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I've just found out I'm pregnant. When do I have to stop diving?

Fitness and Diving Issue
Sifting through the published literature
reveals why there is debate over the topic.
Data are limited and, in many cases,
apparently inconsistent. While this makes
drawing conclusions more difficult, it
should not be surprising.
Science is very rarely as clear-cut as
might be desired. It is difficult to design
an ethical experiment that tests only the
variable of interest and controls for all
others. It is the researcher’s job to design
the best experiments possible, and it is the
individual’s or advocate’s responsibility to examine the results and decide how
to best respond to them.
The question of diving and pregnancy is
a difficult one to study since the trend is
for women to refrain from diving while
pregnant2. Most physicians treat diving
as they would any drug for which the
evidence with respect to pregnancy is
incomplete: If there is not a good reason
to take it, avoid it.
Anyone who inadvertently dives while
pregnant, however, may take solace in
the anecdotal evidence from women
reporting repeated diving during pregnancy
without complication. There is
certainly insufficient evidence to warrant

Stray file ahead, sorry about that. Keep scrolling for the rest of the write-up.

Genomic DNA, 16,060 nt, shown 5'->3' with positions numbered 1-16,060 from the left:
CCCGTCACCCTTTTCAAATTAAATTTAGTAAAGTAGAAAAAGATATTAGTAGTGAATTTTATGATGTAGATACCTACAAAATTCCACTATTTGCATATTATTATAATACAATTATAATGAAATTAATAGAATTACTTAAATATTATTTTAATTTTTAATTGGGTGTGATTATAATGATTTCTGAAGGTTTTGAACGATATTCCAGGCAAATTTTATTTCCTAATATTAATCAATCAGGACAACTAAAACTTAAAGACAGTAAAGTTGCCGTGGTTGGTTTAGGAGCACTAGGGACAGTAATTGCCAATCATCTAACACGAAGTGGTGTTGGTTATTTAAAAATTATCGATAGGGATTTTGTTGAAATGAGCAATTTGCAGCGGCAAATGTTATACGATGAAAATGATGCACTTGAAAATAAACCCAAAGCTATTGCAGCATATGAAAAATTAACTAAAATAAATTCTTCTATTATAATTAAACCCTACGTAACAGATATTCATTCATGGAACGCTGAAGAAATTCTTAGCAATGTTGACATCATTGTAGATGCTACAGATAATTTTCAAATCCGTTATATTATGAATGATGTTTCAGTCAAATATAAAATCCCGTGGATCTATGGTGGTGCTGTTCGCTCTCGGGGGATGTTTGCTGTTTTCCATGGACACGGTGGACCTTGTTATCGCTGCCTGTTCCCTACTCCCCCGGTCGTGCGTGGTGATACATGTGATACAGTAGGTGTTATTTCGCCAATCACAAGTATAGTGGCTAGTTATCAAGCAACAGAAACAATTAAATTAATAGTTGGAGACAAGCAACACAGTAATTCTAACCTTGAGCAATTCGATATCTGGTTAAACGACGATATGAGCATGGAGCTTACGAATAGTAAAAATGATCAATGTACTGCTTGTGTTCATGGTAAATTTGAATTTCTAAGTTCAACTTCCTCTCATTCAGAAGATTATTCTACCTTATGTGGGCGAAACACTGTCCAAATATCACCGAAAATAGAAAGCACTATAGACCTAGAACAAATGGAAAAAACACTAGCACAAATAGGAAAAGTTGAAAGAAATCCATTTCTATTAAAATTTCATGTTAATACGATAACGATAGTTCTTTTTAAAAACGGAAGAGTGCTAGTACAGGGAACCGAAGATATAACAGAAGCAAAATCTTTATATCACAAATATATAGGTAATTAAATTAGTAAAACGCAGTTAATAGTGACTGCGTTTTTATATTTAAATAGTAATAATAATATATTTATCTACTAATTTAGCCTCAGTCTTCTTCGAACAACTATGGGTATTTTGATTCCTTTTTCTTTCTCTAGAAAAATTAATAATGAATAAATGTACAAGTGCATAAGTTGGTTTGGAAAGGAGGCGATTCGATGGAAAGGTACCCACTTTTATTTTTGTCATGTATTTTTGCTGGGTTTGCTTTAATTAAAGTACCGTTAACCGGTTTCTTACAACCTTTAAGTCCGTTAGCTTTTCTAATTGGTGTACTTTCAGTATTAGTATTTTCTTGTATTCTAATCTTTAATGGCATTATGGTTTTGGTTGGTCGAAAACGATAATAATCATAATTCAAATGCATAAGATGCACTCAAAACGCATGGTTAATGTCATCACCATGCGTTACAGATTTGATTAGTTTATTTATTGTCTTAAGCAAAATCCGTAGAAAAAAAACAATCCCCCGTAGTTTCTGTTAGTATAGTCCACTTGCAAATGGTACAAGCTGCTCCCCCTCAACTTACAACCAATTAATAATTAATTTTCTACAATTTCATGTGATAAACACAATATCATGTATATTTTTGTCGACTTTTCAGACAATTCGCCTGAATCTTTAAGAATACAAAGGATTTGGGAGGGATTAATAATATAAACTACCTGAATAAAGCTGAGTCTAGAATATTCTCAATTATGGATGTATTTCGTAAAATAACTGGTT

termination of a pregnancy. Moreover, if
emergency hyperbaric oxygen is required
during pregnancy, for example to treat
carbon monoxide poisoning, the evidence
suggests that the risk to the fetus
with treatment is lower than without.
The overall picture of the literature
indicates that, while the effect may be
small, diving during pregnancy does
increase the risk to the fetus, and the
consequences could be devastating to
all involved. Appreciating these essential
factors, the prudent course is to avoid
diving while pregnant. While it is possible
that some diving could be completed
without impact, the absolute risk of any
given exposure cannot be determined
from the available data. Given the ethical
challenges of research on diving during
pregnancy and the fact that diving represents
a completely avoidable risk for most
women, it is unlikely that studies will be
conducted to establish the absolute risk
in the foreseeable future.
About the Authors

  • H E AT H E R H E L D c o m p l e t e d a n
    undergraduate degree in biomedical science
    at Texas A&M University in December 2005.
    She was placed at the Center for Hyperbaric
    Medicine and Environmental Physiology,
    Duke University Medical Center, Durham,
    N.C., as a DAN research intern in the
    summer of 2006.
  • NEAL POLLOCK is a research physiologist
    at the Center for Hyperbaric Medicine and
    Environmental Physiology, Duke University
    Medical Center, Durham, N.C.,